large audience in the fore ground in front of a panel sitting of speakers
Government & politics, Foreign policy, Centre for the Study of Global Japan

Overcoming Challenges to a Peaceful and Prosperous International Order: A Proactive Role for the G7

The Centre for the Study of Global Japan hosted a major symposium on November 2, 2023, on the topic of “Overcoming Challenges to a Peaceful and Prosperous International Order: A Proactive Role for G7.” The symposium built on the progress of a prior event on February 15, which examined how universities can contribute to the agenda of the Hiroshima G7, which took place in May 2023.

Man in a suit speaking at the podium smiling with black hair.
Sasayama Takuya, Consul-General of Japan in Toronto, presenting his opening remarks. 

The symposium kicked off with opening remarks from Phillip Lipscy (Director, Centre for the Study of Global Japan). Lipscy outlined the key themes and objectives of the symposium and acknowledged the event co-hosts – the G7 Research Group and Bill Graham Centre at the University of Toronto. He then introduced Sasayama Takuya (Consul-General of Japan in Toronto), who outlined Japan’s leadership role as host of the Hiroshima G7 and emphasized the importance of the G7 in tackling pressing international issues such as geopolitical conflicts and nuclear non-proliferation. 

The first session on international security issues began with a presentation by Dani Nedal (University of Toronto), who set the stage by outlining major challenges that confront the international order. Nedal divided the potential challenges of great power confrontation into direct and indirect risks. He argued that nuclear proliferation and proxy conflicts were the main sources of direct risks, while cooperation breakdown was a principal indirect risk.

four people sitting at a panel, the third person is speaking to an audience off screen.
Dani Nedal from the University of Toronto disccusing the challenges confronting the international order.

The second presentation was by Ayumi Teraoka (Columbia University), who analysed Japan’s security policy shifts and contributions to maintaining stability in the Indo-Pacific. Teraoka noted that Japan would need to raise revenues to cover its ambitious defence spending targets, but that raising taxes could be politically challenging. The final presentation was delivered by Nobumasa Akiyama (Hitotsubashi University), who focused on nuclear issues, a major theme of the Hiroshima G7 meeting. Akiyama noted that Japan faces a nuclear dilemma: on one hand, Japanese Prime Minister Fumio Kishida announced the “Hiroshima Vision,” which aims to pursue a world without nuclear weapons; however, on the other hand, Japan relies heavily on the US nuclear umbrella to guarantee its own security.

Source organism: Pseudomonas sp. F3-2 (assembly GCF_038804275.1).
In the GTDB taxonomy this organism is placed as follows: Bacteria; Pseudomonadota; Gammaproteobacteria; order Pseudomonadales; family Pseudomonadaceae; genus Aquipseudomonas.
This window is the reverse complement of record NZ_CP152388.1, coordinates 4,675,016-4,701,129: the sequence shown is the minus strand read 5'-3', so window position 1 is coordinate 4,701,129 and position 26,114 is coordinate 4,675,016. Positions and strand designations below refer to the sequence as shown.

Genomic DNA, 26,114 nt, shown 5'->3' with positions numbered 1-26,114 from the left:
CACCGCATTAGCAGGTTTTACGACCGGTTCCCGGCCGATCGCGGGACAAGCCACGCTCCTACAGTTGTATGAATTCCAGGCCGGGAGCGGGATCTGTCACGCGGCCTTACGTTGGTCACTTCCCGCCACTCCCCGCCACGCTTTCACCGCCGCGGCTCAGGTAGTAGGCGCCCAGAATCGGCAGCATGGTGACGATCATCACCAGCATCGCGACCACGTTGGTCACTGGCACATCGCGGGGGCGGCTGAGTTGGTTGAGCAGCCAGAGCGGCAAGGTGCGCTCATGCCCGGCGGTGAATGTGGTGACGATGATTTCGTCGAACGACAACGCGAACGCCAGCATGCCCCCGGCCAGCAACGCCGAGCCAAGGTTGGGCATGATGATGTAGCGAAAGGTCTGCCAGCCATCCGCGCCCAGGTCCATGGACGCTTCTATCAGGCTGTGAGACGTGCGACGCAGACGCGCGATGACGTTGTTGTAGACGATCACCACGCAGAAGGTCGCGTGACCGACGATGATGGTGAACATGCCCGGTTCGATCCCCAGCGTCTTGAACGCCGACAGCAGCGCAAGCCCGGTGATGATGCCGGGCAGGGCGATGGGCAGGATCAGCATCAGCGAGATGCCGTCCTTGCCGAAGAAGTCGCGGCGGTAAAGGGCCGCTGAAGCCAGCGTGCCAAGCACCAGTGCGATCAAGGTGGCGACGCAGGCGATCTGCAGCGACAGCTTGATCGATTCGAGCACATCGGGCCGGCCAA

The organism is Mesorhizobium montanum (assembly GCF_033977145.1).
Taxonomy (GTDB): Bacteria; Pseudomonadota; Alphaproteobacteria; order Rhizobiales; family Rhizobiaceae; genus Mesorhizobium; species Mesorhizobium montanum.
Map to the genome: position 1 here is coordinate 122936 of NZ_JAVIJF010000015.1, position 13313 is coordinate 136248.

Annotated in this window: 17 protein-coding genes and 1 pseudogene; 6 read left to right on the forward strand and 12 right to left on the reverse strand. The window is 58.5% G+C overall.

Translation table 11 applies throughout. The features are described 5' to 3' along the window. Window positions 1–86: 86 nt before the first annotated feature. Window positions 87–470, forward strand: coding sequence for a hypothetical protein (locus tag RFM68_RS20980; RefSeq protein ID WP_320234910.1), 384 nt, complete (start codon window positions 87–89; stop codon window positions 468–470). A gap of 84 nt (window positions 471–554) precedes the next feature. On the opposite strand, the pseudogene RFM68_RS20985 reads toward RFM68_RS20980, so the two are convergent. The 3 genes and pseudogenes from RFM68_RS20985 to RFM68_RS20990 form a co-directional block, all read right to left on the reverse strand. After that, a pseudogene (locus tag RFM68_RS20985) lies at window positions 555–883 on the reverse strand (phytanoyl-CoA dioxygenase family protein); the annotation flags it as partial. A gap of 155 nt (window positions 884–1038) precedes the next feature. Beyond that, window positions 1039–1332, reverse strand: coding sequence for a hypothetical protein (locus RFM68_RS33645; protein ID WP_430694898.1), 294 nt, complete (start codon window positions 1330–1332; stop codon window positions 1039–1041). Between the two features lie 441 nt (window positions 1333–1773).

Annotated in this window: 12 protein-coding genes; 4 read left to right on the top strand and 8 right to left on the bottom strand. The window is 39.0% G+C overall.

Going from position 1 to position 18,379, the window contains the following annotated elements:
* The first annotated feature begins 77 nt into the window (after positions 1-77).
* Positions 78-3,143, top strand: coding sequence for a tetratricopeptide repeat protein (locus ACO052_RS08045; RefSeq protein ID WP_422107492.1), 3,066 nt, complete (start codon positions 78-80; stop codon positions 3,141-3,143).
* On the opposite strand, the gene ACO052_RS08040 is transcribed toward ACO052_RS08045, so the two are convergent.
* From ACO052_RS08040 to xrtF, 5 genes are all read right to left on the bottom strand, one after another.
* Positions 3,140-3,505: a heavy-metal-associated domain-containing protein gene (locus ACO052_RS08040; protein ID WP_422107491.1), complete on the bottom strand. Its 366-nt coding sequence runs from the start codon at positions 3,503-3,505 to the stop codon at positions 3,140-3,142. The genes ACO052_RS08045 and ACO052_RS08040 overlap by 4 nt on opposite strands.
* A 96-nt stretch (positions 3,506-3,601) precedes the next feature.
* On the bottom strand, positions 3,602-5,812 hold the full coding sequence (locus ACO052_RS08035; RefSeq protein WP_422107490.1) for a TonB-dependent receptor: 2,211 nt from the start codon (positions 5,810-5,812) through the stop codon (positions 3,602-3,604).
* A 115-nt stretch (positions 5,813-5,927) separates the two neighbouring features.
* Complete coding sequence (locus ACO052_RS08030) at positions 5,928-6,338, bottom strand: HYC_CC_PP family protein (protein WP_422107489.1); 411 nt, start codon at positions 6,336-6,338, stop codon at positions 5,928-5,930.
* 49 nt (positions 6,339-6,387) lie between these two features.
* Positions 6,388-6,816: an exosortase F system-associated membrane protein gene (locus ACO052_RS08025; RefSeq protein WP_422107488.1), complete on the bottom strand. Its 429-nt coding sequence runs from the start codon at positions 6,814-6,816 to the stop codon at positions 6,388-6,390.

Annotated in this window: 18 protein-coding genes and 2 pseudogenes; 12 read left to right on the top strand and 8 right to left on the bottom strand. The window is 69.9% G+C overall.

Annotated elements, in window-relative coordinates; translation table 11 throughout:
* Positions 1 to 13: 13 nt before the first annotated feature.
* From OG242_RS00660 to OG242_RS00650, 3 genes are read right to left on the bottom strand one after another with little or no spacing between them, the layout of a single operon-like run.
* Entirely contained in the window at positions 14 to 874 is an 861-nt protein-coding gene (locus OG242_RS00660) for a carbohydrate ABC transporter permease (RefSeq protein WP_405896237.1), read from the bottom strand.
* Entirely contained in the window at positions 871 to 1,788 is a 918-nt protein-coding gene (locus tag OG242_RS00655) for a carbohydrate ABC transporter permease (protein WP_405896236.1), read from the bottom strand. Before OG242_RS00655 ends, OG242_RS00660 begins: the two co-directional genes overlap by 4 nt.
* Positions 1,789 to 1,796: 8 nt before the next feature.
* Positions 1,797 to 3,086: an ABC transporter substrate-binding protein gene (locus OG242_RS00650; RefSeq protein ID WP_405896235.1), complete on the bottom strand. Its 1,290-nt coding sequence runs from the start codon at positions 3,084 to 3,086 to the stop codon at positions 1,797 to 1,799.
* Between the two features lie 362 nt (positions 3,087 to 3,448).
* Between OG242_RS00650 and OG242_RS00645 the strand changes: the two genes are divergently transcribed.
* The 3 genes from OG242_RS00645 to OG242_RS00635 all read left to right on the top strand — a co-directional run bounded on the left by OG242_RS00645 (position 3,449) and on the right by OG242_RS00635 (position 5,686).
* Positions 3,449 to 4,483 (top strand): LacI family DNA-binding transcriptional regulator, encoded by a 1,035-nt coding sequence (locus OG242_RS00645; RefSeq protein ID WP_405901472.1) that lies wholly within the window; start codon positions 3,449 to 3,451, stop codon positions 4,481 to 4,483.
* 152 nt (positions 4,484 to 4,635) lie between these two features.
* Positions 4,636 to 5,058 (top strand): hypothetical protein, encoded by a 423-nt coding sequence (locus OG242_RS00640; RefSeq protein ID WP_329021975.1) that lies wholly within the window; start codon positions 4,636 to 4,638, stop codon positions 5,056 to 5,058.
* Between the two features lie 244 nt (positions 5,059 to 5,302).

panel of four speakers in front of a screen sitting at a brown panel.
The second panel of panelists discussing economic and geoeconomic issues. 

The second session centered on economic and geoeconomic issues, and it wasmoderated by Louis Pauly (University of Toronto). In the first presentation, Deanna Horton (Munk School and Asia-Pacific Foundation of Canada) noted the importance of Japanese initiatives to strengthen international institutions and agreements. For instance, the Comprehensive and Progressive Agreement for Trans-Pacific Partnership (CPTPP) came together in large measure based on Japanese leadership after the Trump administration pulled out of the agreement. Horton observed that Indo-Pacific strategies published by various countries had China as the common “elephant in the room.” In the second presentation, Glen S. Fukushima (Center for American Progress) offered a US perspective on economic security. He emphasized the importance of government-to-government relations as well as the role of the nongovernmental actors, drawing on his extensive experience in the public and private sectors. The third presentation, delivered by John Kirton (G7 Research Group), analysed the level of compliance of G7 members in key commitment areas based on data collected by his research team. Kirton  also discussed the potential impacts of major developments, such as US-China high-tech protectionism and disruptions in agricultural supplies. 

Womean with grey hair speaking into a microphone sitting on a panel.
Carin Holroyd from the University of Saskatchewan presenting on technological innovations in Japan. 

The third session focused on societal transformation. Jim Raymo (Princeton University) kicked off the session with an overview of demographic trends, elaborating on the challenges posed by declining fertility and aging in major countries, including members of the G7. Carin Holroyd (University of Saskatchewan) painted an optimistic portrait based on technological innovations emerging from Japan in areas like cyberspace, green growth, and disaster resilience. James Tiessen (Toronto Metropolitan University) examined challenges and innovations in the healthcare sector, using data on COVID-19 response to draw comparisons and lessons from major countries. Finally, Daisaku Higashi (Sophia University) drew on his extensive experience in countries like Afghanistan and South Sudan to offer innovative prescriptions for advancing human security and economic development.

The symposium attracted an exceptionally enthusiastic and engaged audience, with standing room only in the largest conference venue at the Munk School. Each panel was followed by a lively Q&A session with incisive and thoughtful questions from students, scholars, and members of the surrounding community. Although the symposium identified myriad challenges confronting the G7, the panelists also proposed a variety of creative and innovative solutions to advance the global agenda. We thank the participants, event co-sponsors, the Consulate General of Japan in Toronto, and audience members for helping to make this event such a great success.